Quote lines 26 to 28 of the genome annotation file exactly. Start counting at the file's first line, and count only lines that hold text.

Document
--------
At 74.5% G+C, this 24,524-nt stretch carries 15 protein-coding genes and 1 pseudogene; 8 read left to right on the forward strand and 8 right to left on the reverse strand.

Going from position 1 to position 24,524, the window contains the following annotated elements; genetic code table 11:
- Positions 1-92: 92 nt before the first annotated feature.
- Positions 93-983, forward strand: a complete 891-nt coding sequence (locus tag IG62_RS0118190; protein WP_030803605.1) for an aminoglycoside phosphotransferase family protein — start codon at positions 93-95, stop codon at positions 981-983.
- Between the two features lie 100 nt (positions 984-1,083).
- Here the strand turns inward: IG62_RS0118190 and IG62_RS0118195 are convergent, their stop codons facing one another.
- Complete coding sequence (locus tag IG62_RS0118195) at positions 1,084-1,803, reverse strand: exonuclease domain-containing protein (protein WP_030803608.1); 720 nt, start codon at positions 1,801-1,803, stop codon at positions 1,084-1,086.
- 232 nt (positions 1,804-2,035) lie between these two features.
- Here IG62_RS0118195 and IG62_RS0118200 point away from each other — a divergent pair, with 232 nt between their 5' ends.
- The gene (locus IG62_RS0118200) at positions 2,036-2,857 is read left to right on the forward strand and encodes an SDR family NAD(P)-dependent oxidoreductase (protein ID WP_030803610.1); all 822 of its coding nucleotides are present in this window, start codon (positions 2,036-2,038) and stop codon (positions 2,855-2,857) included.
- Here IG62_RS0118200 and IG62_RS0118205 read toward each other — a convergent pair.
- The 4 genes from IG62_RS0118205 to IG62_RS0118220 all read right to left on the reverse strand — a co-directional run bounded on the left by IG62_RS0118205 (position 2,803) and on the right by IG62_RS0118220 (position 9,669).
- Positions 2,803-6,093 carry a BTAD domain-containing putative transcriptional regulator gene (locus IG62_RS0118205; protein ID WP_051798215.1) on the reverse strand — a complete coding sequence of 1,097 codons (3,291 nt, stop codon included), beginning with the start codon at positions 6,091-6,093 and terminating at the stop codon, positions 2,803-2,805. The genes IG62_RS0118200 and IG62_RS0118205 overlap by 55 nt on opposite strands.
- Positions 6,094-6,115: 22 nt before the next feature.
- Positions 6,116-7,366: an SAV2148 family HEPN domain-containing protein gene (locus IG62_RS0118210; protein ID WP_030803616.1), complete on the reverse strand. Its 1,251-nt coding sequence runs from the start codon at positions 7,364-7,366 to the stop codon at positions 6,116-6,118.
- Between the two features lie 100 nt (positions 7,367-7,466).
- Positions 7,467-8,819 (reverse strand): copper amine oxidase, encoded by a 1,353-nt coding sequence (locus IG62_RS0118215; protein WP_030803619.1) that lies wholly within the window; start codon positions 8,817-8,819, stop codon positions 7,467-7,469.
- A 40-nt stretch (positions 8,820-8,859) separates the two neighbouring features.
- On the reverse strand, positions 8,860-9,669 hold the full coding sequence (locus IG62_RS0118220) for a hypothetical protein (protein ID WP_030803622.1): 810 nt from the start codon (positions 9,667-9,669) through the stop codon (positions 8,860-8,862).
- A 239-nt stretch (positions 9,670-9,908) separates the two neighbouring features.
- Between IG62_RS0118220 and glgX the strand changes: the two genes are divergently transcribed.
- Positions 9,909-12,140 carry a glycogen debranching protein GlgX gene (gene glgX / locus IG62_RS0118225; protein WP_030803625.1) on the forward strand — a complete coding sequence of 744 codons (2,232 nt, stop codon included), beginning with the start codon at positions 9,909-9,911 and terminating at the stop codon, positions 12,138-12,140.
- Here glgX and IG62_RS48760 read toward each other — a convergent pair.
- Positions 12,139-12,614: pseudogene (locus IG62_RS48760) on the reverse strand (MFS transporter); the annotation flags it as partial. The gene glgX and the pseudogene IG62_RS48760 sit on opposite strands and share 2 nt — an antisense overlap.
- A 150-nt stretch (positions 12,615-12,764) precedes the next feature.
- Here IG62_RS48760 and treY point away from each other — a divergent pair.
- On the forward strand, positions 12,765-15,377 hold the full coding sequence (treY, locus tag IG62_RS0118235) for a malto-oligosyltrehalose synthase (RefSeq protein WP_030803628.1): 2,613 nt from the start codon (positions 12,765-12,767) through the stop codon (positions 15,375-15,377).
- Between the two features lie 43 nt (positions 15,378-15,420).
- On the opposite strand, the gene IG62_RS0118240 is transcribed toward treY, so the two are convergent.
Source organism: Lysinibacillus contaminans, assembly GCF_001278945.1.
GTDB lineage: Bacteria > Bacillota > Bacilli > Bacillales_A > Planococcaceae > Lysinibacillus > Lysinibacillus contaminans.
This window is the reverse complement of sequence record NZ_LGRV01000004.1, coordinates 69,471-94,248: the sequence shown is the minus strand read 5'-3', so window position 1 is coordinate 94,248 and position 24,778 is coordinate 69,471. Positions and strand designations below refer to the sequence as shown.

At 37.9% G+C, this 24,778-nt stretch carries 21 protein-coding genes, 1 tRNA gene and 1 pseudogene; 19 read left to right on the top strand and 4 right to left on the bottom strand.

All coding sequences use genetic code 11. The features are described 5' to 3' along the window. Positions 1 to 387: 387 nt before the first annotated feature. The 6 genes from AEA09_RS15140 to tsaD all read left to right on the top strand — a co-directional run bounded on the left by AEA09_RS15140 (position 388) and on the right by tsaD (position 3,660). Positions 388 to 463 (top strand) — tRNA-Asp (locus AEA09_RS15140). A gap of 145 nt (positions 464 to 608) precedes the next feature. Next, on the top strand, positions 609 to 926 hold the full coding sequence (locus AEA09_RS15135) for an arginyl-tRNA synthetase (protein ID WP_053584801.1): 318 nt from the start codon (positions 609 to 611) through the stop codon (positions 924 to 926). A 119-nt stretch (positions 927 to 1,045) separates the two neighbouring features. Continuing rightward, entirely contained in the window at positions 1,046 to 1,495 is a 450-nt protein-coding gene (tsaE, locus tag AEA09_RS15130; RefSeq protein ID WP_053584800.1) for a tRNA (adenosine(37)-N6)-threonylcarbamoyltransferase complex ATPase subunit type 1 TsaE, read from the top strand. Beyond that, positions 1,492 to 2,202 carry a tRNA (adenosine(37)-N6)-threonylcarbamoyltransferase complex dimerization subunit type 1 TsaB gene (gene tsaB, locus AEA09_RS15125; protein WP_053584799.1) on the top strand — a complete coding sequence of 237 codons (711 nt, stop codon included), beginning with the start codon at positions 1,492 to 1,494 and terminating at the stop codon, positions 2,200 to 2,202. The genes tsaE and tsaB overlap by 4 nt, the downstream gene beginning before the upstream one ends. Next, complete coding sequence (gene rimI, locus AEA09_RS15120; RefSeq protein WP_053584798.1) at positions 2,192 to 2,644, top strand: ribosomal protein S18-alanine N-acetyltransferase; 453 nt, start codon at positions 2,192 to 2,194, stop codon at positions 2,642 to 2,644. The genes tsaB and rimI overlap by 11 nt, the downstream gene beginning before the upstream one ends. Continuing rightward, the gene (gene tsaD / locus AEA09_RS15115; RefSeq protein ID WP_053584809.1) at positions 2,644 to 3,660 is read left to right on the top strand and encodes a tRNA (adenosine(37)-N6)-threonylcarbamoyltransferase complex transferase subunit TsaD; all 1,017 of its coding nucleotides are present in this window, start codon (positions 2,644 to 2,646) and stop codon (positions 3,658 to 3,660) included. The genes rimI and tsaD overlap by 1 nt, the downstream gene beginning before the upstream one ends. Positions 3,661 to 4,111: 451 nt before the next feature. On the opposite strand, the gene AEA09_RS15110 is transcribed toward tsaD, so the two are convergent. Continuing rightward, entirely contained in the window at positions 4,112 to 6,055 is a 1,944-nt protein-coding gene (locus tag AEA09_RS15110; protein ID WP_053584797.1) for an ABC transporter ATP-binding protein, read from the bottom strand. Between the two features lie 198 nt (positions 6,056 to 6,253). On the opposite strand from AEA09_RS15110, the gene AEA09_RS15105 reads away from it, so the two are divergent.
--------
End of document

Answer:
- Here IG62_RS48760 and treY point away from each other — a divergent pair.
- On the forward strand, positions 12,765-15,377 hold the full coding sequence (treY, locus tag IG62_RS0118235) for a malto-oligosyltrehalose synthase (RefSeq protein WP_030803628.1): 2,613 nt from the start codon (positions 12,765-12,767) through the stop codon (positions 15,375-15,377).
- Between the two features lie 43 nt (positions 15,378-15,420).